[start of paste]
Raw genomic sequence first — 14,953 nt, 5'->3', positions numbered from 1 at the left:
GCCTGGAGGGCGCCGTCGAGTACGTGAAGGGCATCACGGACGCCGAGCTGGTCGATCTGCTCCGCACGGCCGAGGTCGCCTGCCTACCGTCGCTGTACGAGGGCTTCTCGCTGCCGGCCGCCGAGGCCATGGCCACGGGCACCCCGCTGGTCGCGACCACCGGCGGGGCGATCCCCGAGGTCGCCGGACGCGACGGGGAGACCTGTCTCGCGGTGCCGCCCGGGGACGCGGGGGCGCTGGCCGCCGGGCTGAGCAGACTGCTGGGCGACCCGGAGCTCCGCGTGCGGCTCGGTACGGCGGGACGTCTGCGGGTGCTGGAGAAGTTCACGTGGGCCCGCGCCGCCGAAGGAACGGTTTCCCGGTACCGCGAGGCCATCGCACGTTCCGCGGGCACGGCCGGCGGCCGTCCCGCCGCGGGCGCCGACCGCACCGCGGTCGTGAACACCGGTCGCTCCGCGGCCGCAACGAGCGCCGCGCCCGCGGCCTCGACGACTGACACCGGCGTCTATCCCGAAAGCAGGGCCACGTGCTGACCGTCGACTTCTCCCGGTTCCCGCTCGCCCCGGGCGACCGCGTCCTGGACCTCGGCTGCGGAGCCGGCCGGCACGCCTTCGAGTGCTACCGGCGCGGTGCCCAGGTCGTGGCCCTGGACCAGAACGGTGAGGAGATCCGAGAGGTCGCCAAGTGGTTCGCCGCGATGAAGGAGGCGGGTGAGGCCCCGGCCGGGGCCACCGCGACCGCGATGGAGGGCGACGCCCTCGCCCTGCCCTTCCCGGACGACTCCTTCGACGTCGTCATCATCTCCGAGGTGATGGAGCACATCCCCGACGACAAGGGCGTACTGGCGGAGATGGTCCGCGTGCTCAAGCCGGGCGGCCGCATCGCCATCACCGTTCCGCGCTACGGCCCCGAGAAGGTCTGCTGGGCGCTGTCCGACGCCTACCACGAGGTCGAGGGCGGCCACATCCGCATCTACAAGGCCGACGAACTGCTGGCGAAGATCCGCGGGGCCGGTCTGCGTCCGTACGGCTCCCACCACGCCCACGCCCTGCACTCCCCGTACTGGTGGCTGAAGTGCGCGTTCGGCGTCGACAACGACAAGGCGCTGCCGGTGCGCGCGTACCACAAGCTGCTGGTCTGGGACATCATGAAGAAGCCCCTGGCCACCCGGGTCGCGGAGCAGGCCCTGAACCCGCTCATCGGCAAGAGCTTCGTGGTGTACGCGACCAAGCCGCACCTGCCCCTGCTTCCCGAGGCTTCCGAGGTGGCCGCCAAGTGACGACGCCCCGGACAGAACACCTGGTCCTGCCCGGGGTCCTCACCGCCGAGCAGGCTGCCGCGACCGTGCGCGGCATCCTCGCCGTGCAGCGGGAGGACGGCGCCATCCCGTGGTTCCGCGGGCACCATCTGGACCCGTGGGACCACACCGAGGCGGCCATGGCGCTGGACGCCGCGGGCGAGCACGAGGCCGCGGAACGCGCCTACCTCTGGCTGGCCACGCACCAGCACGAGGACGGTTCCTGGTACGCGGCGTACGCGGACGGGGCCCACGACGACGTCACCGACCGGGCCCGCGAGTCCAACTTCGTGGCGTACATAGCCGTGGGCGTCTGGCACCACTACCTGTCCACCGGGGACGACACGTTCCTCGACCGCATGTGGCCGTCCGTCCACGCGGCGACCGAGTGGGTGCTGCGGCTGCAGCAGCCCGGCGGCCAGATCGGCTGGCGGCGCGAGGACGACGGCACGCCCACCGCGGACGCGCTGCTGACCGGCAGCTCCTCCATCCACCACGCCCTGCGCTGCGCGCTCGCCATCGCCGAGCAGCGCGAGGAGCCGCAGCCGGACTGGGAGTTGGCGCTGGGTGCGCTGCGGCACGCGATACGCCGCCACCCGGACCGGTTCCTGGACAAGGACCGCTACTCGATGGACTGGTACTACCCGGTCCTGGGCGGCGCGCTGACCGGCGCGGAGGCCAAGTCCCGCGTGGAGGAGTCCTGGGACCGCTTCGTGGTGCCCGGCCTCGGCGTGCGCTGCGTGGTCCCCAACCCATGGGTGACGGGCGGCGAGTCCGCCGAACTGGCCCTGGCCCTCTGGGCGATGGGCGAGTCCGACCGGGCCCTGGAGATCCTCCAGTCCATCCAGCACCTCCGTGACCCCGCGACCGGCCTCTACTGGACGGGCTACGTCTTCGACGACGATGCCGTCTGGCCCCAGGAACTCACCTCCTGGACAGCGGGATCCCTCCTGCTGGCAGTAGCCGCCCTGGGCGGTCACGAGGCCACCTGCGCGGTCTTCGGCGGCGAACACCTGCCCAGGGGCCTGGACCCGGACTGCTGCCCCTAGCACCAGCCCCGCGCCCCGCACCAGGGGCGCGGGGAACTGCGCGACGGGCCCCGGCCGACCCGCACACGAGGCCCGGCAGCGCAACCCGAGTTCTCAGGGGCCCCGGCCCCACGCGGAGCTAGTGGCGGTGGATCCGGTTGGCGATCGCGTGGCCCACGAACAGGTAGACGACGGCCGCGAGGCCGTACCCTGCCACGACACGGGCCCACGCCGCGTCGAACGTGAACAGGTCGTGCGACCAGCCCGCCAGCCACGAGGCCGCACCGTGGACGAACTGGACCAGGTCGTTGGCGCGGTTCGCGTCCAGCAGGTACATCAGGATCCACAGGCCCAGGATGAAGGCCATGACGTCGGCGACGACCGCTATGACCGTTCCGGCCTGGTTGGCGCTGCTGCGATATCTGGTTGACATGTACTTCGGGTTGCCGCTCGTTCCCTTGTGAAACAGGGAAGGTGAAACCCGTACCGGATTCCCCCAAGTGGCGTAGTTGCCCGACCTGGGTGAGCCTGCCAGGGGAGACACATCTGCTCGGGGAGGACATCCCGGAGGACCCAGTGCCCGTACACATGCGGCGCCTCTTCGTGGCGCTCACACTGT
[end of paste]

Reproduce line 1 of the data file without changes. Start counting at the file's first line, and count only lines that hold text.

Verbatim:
Raw genomic sequence first — 14,953 nt, 5'->3', positions numbered from 1 at the left: